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Pagan News Beagle: Faithful Friday, September 11

Religious groups around the world rally to fight global warming. Hindus around the world commemorate the fight between Vishnu and his demonic adversaries with a month-long festival. And practitioners of Shinto in Japan honor their ancestors in the traditional way. It's Faithful Friday, our weekly take on news about religions from around the world. All this and more for the Pagan News Beagle!

One of the world's largest pilgrimages is Kumbh Mela an annual ritual gathering throughout several holy places in India. The festival originated as a commemoration of the god Vishnu's victory over several demonic asuras over possession of the nectar of immortality but it has since evolved into a pan-Hindu celebration that lasts about a month each year. You can read more about the festival (which is currently ongoing) and how modern Hindus celebrate it here.

When Pope Francis announced his fervent advocacy for combating global warming, he was met with criticism and ridicule by many American Catholics. But Catholics elsewhere in the world have taken his call to action more seriously. In the Philippines, both one of the world's most populous Catholic nations as well as one of the most vulnerable to rising sea levels, Catholics and government officials alike are working to improve their country's environmental outlook.

Catholics aren't the only ones pushing for more public recognition of climate change. In addition to Pope Francis, many Muslim leaders have called upon their communities to take global warming seriously. Recently, a gathering of several Muslim leaders and activists from around the world gathered in Istanbul specifically for this purpose.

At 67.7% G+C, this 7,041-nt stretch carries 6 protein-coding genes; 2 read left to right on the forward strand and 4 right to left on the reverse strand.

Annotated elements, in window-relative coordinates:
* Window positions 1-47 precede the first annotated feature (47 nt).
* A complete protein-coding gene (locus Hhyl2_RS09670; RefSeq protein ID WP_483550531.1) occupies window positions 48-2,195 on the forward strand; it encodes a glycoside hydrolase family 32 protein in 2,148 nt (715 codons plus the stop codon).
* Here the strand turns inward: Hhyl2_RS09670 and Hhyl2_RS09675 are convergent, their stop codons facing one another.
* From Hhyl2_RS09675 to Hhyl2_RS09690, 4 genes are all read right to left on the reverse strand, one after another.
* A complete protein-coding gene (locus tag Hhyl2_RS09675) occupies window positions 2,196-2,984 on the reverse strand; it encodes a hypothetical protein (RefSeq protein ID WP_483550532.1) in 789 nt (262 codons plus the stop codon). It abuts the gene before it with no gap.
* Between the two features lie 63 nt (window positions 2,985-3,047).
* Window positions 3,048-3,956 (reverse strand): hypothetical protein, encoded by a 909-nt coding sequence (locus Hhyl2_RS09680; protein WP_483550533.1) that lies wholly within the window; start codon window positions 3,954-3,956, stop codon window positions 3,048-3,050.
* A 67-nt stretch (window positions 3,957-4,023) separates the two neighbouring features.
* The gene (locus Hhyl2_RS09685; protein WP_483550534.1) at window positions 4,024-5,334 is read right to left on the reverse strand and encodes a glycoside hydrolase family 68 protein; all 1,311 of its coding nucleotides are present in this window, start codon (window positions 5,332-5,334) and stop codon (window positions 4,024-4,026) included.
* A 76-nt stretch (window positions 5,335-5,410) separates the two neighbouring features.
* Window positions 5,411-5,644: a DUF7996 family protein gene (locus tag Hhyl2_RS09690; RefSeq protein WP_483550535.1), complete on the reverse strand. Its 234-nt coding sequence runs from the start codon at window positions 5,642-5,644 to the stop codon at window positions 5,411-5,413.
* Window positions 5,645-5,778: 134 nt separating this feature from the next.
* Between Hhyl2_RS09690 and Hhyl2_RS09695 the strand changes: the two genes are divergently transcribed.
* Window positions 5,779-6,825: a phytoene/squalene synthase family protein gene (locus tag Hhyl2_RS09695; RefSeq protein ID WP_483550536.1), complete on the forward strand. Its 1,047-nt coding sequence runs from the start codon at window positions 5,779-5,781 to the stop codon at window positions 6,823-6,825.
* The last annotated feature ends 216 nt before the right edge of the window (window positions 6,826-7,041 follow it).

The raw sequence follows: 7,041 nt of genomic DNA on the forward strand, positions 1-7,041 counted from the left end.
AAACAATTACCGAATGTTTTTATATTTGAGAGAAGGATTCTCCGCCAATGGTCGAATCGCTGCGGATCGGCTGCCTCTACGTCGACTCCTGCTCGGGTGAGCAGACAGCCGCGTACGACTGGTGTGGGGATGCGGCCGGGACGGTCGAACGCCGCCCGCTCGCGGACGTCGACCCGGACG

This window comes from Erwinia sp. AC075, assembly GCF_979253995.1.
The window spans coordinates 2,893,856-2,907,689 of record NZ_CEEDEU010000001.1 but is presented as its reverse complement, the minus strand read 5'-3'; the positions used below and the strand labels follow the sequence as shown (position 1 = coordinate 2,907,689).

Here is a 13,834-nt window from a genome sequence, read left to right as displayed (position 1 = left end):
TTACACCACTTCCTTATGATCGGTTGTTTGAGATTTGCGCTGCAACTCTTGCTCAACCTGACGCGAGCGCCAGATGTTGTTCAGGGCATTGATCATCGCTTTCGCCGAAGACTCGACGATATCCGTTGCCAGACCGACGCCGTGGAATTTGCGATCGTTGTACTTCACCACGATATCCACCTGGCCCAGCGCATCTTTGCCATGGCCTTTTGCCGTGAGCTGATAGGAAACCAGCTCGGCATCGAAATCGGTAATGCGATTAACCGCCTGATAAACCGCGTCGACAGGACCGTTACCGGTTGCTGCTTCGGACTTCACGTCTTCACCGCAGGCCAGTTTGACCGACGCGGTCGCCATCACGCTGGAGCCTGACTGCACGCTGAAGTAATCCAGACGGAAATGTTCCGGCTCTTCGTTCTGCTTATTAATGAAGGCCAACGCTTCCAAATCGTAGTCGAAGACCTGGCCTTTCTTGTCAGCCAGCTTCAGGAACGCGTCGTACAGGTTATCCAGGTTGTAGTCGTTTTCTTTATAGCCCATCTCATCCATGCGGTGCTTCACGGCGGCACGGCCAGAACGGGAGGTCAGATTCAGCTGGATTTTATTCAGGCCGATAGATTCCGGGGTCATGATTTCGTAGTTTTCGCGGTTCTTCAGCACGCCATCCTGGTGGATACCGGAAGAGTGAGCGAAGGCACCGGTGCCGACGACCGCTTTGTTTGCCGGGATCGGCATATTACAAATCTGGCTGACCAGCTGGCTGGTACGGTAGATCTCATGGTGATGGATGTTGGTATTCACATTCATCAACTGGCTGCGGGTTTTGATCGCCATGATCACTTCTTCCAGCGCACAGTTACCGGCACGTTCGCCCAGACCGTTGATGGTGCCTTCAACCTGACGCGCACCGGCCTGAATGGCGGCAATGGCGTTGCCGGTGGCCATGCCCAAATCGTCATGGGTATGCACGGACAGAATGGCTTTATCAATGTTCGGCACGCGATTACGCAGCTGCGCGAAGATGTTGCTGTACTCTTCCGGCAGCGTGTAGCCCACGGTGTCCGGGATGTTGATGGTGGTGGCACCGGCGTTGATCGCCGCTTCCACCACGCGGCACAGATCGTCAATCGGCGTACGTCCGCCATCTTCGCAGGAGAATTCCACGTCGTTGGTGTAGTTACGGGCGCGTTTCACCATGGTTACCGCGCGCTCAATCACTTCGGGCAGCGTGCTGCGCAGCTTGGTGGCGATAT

One of the most important Japanese festivals of the year, Obon, is an annual observance in honor of the dead. Vaguely analogous to the Western Halloween and blending traditions from Buddhism, Confucianism, and Shinto, Obon is celebrated every year around mid August. One of the most unique traditions in Obon is the toro nagashi, the ritual placement of paper lanterns on water as a symbol of the spirits' return to the underworld.

And of course, as many are doubtless aware, today is the 14th anniversary of the September 11 attacks. The impact left by the attacks has changed America and Western culture in many notable ways but has one of them been a rise in xenophobia and anti-Muslim discrimination? That's the argument The Guardian makes in this article.

Top image by Babasteve

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Aryós Héngwis (or the more modest Héngwis for short) is a native of the Pontic-Caspian steppe, born some 5000 years ago, near the village of Dereivka. In his youth he stood out from the other snakes for his love of learning and culture, eventually coming into the service of the local reǵs before moving westward toward Europe. Most recently, Aryós Héngwis left his home to pursue a new life in America, where he has come under the employ of BBI Media as an internet watchdog (or watchsnake, if you will), ever poised to strike the unwary troll.


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